There were probably some of the boys that would've been fine to play with. You could kind of spot the true Minecraft nerds who would love to spend hours exploring caves or building intricate structures. Unfortunately, they were outnumbered by the kind of jerk kid whose motto is "let's break everything and ruin it for as many people as possible." And I know not all girls would play nice just because they're girls. One of my daughter's friends is a real pain in Minecraft. She's the kind of kid that feels comfortable making demands of me and complaining to me--in Minecraft chat, never in public; she won't even talk to me when I see her at school. She also feels fine destroying not only other players' creations, but mine as well. And she knows I could simply kick her off our server for good. I can only imagine the kind of tantrums she gets away with at home.

Anyway, if the library sorts out their server problems, maybe I'll ask if the server is set up to let players outside the network in. Then next time Cassie can simply log on from home, and she won't be limited to a short time on a PC but can still interact with other local Minecraft kids. And if they start acting like jerks again, she can simply log off and go play Sims.

Saturday, March 1, 2014

Freed from the Desk

Something I've thought about lately is how I am one out of four people in this household without a laptop.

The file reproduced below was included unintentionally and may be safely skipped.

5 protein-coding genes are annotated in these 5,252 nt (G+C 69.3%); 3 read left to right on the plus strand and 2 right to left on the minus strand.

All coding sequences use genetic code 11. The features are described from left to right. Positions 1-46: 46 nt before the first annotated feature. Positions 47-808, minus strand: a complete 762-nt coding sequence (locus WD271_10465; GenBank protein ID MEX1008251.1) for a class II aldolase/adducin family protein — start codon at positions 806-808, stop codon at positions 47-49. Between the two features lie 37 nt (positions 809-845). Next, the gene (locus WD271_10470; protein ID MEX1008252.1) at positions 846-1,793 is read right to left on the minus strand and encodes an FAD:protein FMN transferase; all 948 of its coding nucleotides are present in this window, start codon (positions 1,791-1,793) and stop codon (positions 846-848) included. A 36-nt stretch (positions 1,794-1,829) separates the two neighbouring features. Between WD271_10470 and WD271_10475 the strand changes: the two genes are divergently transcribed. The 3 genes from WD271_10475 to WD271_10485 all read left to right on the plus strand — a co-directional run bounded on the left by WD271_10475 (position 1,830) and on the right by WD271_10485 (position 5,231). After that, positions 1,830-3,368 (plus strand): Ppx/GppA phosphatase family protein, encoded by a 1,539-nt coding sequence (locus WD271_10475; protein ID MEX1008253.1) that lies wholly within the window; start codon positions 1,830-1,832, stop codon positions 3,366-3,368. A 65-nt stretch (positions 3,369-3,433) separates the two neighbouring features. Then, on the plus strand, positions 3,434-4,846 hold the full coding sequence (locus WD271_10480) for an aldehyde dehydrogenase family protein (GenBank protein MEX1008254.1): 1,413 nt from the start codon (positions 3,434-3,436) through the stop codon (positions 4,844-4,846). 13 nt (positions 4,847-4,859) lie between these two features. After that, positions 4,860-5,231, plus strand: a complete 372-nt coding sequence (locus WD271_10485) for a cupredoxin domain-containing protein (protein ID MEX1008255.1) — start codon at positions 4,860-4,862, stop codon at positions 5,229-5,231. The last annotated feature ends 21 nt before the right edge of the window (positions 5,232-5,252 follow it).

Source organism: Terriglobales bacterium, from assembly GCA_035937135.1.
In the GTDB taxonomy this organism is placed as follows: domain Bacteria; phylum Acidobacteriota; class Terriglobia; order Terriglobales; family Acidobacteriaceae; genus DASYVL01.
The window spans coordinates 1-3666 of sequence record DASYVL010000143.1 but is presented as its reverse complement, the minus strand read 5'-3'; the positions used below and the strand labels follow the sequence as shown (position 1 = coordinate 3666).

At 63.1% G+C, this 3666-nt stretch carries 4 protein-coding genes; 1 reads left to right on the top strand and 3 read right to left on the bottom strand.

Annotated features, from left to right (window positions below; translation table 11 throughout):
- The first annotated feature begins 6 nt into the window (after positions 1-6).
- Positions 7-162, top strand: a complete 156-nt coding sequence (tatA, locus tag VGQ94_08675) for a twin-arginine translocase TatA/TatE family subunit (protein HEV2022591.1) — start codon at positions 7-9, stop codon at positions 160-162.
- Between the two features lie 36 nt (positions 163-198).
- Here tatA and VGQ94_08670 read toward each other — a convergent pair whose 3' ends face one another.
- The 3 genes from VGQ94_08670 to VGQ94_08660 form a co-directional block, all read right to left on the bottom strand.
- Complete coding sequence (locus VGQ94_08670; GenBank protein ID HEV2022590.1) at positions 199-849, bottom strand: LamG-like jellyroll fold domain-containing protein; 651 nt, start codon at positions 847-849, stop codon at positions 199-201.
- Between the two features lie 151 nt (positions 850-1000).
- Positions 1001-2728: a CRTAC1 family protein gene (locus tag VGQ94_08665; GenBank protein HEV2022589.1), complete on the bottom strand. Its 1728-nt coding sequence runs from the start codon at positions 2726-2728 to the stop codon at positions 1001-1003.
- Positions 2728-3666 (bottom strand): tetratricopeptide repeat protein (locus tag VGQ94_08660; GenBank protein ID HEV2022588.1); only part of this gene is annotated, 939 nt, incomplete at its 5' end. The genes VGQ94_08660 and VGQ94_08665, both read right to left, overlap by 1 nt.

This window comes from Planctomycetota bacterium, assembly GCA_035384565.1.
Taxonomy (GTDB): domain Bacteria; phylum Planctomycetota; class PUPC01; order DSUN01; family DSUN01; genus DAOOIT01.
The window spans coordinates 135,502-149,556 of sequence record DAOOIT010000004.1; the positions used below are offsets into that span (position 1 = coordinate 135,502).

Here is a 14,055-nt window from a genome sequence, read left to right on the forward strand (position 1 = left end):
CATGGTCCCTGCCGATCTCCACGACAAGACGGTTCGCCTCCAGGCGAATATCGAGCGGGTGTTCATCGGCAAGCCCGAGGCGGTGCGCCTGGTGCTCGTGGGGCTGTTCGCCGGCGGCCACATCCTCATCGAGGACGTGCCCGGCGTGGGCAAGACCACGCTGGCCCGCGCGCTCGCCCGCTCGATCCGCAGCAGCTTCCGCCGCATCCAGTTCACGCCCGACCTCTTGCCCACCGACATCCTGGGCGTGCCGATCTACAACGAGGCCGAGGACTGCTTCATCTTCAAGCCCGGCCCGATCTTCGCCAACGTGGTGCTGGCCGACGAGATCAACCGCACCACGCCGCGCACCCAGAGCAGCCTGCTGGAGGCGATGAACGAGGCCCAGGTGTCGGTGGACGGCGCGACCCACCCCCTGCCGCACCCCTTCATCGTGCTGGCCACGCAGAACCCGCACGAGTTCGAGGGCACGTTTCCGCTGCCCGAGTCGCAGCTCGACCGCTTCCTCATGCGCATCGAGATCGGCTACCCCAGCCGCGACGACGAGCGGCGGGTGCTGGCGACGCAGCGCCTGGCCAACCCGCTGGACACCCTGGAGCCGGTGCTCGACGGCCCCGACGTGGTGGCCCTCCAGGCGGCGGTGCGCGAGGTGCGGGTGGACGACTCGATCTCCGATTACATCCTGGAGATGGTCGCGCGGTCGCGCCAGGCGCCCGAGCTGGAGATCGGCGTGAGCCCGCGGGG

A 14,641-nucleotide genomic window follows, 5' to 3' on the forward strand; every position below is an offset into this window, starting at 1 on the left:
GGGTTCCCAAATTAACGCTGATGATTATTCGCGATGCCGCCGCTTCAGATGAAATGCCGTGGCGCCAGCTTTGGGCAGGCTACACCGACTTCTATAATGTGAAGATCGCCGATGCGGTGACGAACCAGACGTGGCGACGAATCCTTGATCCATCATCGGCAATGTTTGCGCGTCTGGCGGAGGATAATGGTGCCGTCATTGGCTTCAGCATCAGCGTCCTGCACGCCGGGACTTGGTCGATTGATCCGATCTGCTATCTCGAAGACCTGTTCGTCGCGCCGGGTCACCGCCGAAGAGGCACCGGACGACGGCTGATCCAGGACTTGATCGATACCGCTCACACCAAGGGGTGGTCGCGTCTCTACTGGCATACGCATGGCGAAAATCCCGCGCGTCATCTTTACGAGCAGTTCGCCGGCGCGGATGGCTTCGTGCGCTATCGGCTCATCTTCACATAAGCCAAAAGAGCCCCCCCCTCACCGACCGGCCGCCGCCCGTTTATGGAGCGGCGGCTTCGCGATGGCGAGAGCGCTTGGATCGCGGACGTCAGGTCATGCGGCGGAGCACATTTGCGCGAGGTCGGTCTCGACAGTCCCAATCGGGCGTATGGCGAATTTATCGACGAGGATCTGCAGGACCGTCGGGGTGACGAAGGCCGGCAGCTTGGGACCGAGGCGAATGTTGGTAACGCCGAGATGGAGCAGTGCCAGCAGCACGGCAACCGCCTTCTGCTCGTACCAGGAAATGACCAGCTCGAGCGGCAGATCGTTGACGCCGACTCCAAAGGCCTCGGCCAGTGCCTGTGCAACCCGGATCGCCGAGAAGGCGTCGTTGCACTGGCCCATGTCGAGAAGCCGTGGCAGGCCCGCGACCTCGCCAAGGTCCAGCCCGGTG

I purposely avoided getting myself a laptop (more correctly: a notebook computer; laptops will fry one's lap and any important adjacent bits) the last time I replaced my computer. I still wanted a desktop with components I could swap out in in the future and something that was beefy enough, videologically speaking, to handle most current games and graphics programs.

But I have noticed that while I sit and watch a DVRed program or Netflix or HBO GO, I'm often on my phone, looking up tidbits of information or tweeting random thoughts to the world--or at least, the hundred-and-thirty-odd people that claim to follow me. So I considered getting a fairly basic laptop of my own. This wouldn't be something to replace my home desktop, since I'm still probably 3 years away from upgrading that. Rather, I thought I could make good use of a fairly inexpensive, not-all-that-robust laptop for basic writing, Internet surfing, and tweeting. I could even still use most of my desktop's programs simply by installing TeamViewer and tunneling into my PC from across the room.

Today while shopping at Best Buy for something else, I saw that they had "Laptop Bundles" which merited a closer look. For a bit over $300, I ended up with an HP laptop that supposedly has a Pentium processor--although, I didn't look too closely into what generation. It also has Windows 8, an operating system I wasn't all that keen on investigating. (After half a day, I can give it a solid "meh." It's not horrible, but I see no point in it over Windows 7--an OS I have become used to and can even admit was a good replacement for Window XP.)

At any rate, I now have a laptop that can catch my even more random thoughts whilst watching TV and movies, since I won't have to battle my phone's texting keyboard to do so. If you're interested, tonight's selection is "The Holiday". I don't know that I can identify what grabs me so much about this film, but it does. Perhaps insights into my personality will slip out into the Internet while I watch it.

For that, I probably apologize.